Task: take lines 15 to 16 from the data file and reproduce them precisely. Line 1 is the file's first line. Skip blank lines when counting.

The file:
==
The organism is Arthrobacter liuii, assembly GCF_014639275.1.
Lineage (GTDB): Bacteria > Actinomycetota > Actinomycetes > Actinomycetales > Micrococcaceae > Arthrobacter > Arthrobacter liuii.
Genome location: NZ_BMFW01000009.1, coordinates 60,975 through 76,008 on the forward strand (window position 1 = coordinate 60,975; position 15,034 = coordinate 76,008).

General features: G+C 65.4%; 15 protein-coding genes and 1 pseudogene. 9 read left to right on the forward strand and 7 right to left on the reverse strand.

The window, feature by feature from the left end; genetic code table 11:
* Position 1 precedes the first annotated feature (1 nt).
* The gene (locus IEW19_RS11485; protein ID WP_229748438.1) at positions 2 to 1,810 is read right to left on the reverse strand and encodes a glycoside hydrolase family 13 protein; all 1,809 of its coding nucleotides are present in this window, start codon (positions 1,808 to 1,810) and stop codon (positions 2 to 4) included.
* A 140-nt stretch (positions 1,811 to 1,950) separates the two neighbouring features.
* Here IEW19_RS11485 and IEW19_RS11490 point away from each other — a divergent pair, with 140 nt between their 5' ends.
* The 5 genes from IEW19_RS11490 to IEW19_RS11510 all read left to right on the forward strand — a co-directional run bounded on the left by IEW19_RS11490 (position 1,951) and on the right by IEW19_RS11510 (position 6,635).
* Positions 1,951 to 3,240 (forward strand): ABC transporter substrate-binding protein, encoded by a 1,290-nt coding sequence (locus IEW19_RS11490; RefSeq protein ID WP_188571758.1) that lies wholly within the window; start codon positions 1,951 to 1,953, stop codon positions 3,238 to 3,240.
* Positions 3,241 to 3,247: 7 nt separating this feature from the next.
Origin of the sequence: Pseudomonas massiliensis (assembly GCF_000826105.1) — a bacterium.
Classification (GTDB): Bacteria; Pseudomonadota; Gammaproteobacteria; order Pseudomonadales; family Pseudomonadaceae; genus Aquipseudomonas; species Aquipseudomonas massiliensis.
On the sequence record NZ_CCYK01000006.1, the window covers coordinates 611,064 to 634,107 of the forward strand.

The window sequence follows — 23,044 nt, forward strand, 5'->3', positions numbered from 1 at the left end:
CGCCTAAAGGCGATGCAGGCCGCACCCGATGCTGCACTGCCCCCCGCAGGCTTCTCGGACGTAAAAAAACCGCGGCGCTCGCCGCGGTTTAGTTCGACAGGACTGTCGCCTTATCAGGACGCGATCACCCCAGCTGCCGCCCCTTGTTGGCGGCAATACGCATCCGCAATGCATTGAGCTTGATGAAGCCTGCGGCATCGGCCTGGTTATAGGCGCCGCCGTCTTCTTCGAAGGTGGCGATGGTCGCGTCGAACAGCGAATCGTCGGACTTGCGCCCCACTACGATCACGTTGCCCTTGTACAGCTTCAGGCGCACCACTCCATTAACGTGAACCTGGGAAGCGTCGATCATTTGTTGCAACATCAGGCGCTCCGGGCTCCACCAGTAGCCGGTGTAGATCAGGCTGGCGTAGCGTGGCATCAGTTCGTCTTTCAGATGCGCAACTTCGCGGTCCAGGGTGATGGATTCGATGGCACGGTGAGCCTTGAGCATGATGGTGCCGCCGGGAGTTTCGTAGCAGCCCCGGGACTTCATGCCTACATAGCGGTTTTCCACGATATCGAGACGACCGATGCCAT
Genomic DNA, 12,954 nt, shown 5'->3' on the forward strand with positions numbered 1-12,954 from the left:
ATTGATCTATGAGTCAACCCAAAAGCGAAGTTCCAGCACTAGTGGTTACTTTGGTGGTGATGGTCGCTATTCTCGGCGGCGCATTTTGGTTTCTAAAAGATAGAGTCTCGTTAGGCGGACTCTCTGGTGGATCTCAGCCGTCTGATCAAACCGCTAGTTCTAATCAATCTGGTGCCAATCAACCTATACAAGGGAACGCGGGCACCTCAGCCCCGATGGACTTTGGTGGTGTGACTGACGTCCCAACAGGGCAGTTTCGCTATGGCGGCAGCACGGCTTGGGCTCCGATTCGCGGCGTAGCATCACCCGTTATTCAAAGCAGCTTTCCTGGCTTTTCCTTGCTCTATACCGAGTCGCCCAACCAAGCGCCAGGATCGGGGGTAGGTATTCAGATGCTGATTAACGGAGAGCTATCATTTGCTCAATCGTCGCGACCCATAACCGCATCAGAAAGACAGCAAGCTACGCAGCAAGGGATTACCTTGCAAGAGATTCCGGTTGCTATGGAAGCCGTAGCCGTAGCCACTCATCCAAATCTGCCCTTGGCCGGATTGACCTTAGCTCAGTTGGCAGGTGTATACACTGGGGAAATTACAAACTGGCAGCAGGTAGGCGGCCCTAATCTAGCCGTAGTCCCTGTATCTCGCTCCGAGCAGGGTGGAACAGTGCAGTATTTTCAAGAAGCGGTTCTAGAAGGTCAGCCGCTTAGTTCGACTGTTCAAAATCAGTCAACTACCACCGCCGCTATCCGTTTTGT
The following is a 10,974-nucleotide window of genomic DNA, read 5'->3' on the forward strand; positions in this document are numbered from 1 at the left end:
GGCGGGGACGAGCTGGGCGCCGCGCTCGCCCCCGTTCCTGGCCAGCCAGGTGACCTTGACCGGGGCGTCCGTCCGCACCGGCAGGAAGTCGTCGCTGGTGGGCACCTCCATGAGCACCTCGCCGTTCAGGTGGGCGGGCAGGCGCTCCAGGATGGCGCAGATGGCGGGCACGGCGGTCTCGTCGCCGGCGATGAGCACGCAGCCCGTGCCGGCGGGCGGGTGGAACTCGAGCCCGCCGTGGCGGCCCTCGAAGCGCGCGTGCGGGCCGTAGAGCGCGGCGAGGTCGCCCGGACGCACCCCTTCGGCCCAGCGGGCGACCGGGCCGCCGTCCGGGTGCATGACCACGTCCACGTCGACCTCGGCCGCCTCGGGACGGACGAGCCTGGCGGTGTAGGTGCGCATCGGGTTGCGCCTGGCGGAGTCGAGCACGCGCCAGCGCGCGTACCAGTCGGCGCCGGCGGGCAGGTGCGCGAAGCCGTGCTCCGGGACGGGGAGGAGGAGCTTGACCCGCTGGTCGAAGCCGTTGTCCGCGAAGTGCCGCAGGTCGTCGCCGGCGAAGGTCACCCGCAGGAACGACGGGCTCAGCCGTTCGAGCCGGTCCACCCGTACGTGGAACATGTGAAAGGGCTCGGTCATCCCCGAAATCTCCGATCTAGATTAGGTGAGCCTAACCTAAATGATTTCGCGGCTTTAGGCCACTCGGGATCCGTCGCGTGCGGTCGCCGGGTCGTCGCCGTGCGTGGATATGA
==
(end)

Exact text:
On the sequence record NZ_CCYK01000006.1, the window covers coordinates 611,064 to 634,107 of the forward strand.

The window sequence follows — 23,044 nt, forward strand, 5'->3', positions numbered from 1 at the left end: